Family Fight, Border Patrol Raid, Baby Deported [New York Times]A few days before her daughter Rosa’s first birthday, Monica Castro and the girl’s father had a violent argument in the trailer they all shared near Lubbock, Tex. Ms. Castro fled, leaving her daughter behind.
Ms. Castro, a fourth-generation American citizen, went to the local Border Patrol station. She said she would give the agents there information about the girl’s father, a Mexican in the country illegally, in exchange for help recovering her daughter.
Ms. Castro lived up to her side of the deal. But the federal government ended up deporting little Rosa, an American citizen, along with her father, Omar Gallardo. Ms. Castro would not see her daughter again for three years.
The agents themselves have rejected the assertion that they may have acted a little rashly.
Holding Mr. Gallardo and the girl overnight, long enough for an American court to sort things out, would have involved “a tremendous amount of money,” Gregory L. Kurupas, the agent in charge of the Lubbock and Amarillo stations at the time, testified in a 2006 deposition.
Asked to quantify the daunting sum, Agent Kurupas replied, “Well over $200 plus.”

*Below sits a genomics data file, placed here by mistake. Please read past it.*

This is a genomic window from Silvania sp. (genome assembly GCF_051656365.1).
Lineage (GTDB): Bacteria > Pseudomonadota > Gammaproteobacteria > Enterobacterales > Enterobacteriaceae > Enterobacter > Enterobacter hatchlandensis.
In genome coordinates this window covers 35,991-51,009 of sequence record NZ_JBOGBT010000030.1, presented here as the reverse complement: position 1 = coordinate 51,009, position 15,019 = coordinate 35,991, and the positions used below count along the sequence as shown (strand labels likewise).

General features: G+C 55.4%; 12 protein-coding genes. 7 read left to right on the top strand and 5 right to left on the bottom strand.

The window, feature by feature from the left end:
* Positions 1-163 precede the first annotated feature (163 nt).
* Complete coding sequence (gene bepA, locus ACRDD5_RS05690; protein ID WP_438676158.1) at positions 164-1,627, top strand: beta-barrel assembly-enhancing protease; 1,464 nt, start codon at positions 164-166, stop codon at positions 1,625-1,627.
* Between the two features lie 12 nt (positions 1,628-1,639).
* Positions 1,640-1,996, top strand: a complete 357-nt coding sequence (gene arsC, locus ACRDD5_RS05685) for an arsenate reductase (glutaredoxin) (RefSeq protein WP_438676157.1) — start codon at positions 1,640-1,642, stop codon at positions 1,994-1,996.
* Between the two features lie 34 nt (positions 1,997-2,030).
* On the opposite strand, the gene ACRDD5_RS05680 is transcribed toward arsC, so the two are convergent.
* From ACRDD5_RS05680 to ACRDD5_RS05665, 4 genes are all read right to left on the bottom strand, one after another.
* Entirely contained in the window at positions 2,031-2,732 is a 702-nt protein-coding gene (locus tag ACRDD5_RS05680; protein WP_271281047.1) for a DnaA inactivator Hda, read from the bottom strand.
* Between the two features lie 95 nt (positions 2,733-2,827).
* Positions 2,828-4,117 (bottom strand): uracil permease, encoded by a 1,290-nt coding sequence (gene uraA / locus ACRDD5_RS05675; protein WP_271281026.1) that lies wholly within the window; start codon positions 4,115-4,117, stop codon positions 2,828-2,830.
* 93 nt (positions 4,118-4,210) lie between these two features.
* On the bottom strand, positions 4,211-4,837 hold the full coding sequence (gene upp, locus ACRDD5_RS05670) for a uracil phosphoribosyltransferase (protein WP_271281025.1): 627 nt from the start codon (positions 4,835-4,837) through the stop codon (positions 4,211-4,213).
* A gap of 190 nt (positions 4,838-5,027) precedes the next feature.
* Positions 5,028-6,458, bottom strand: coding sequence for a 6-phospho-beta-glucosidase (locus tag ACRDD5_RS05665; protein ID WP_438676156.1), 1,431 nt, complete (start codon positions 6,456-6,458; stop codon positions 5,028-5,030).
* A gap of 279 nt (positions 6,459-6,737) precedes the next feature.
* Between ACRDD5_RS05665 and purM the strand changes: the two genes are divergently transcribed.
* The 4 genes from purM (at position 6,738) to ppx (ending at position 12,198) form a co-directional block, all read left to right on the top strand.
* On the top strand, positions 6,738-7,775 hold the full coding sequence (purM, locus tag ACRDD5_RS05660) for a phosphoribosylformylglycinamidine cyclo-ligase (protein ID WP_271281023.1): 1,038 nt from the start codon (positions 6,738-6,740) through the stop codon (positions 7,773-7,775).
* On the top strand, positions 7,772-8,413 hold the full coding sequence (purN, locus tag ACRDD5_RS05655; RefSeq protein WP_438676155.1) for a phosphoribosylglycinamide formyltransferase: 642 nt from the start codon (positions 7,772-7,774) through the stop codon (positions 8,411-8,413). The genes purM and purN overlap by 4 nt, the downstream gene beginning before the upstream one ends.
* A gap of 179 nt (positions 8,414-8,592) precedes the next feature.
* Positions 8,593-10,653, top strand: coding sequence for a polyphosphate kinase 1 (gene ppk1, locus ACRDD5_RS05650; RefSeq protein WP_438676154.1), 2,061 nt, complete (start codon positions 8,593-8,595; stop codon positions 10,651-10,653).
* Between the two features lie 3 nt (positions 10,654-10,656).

The Fifth Circuit court's opinion on this case can be read here. It is actually short (16 pages) and easily understandable; the Korean encourages everyone to read it. In fact, reading the actual opinion reveals another outrageous nugget of fact that the New York Times did not make clear -- the border patrol agents admitted that they knew the baby girl was a U.S. citizen. (See opinion at 14.) The Korean will spare everyone from a discussion on Federal Tort Claims Act jurisprudence, except only to say that (i) Judge Stewart in dissent has it exactly right, and (ii) the least the majority should have done is to do with concurring Judge Dennis did and give an explanation about how the discretionary function exception actually applies.
One of the biggest reasons to oppose harsh immigration laws is that such laws always end up infringing the rights of legal U.S. citizens -- and this is a clear example of such danger. Just one more day would have been enough to sort things out and avoid a separation of three years between a mother and a child. Even the worst criminal in America (who does not even have to be an American citizen!) gets days and days of court proceedings, at the expense of American taxpayers, to make sure his rights are not violated. The rights of a mother, a lawful American citizen who was on the brink of losing her baby, was at stake. The mother did all she could do legally, hiring a lawyer to file for a restraining order within hours. But her rights did not matter. The border patrol knew that the baby girl was an American citizen, but sent her out of America. Her rights did not matter either. Why? Because "we're getting rid of illegals, dey takin' er jerbs!"
When a law (or a particular implementation of a law) deprives of Americans the same rights afforded to a mass murderer, it is time to rethink that law.
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